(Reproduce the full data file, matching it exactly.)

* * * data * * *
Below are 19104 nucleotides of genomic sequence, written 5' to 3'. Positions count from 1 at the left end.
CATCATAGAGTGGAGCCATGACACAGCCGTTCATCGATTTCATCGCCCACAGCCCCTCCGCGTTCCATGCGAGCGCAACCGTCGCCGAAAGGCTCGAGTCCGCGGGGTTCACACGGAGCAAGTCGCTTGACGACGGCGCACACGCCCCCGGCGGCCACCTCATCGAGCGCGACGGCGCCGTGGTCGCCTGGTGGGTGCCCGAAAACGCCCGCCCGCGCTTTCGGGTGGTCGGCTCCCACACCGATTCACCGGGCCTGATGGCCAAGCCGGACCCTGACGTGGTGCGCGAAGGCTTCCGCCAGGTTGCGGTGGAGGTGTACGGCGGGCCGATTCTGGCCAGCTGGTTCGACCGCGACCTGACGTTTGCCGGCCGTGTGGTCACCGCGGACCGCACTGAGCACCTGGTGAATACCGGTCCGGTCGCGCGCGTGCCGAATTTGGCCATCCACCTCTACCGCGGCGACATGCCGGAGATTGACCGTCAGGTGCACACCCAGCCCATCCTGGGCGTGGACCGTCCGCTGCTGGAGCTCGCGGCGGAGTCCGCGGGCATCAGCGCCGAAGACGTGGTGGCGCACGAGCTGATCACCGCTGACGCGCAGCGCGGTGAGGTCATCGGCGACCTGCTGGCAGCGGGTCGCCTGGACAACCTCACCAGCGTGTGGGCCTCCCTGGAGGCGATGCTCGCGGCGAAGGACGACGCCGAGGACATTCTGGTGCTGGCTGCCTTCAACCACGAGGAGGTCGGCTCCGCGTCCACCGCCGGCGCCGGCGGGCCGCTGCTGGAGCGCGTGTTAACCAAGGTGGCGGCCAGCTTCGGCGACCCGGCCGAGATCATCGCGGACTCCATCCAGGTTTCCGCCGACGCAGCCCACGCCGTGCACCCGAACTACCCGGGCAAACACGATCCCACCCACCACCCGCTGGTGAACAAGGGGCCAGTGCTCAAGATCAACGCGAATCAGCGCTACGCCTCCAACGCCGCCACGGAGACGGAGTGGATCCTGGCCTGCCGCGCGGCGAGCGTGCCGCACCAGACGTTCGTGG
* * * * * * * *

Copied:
Below are 19104 nucleotides of genomic sequence, written 5' to 3'. Positions count from 1 at the left end.
CATCATAGAGTGGAGCCATGACACAGCCGTTCATCGATTTCATCGCCCACAGCCCCTCCGCGTTCCATGCGAGCGCAACCGTCGCCGAAAGGCTCGAGTCCGCGGGGTTCACACGGAGCAAGTCGCTTGACGACGGCGCACACGCCCCCGGCGGCCACCTCATCGAGCGCGACGGCGCCGTGGTCGCCTGGTGGGTGCCCGAAAACGCCCGCCCGCGCTTTCGGGTGGTCGGCTCCCACACCGATTCACCGGGCCTGATGGCCAAGCCGGACCCTGACGTGGTGCGCGAAGGCTTCCGCCAGGTTGCGGTGGAGGTGTACGGCGGGCCGATTCTGGCCAGCTGGTTCGACCGCGACCTGACGTTTGCCGGCCGTGTGGTCACCGCGGACCGCACTGAGCACCTGGTGAATACCGGTCCGGTCGCGCGCGTGCCGAATTTGGCCATCCACCTCTACCGCGGCGACATGCCGGAGATTGACCGTCAGGTGCACACCCAGCCCATCCTGGGCGTGGACCGTCCGCTGCTGGAGCTCGCGGCGGAGTCCGCGGGCATCAGCGCCGAAGACGTGGTGGCGCACGAGCTGATCACCGCTGACGCGCAGCGCGGTGAGGTCATCGGCGACCTGCTGGCAGCGGGTCGCCTGGACAACCTCACCAGCGTGTGGGCCTCCCTGGAGGCGATGCTCGCGGCGAAGGACGACGCCGAGGACATTCTGGTGCTGGCTGCCTTCAACCACGAGGAGGTCGGCTCCGCGTCCACCGCCGGCGCCGGCGGGCCGCTGCTGGAGCGCGTGTTAACCAAGGTGGCGGCCAGCTTCGGCGACCCGGCCGAGATCATCGCGGACTCCATCCAGGTTTCCGCCGACGCAGCCCACGCCGTGCACCCGAACTACCCGGGCAAACACGATCCCACCCACCACCCGCTGGTGAACAAGGGGCCAGTGCTCAAGATCAACGCGAATCAGCGCTACGCCTCCAACGCCGCCACGGAGACGGAGTGGATCCTGGCCTGCCGCGCGGCGAGCGTGCCGCACCAGACGTTCGTGG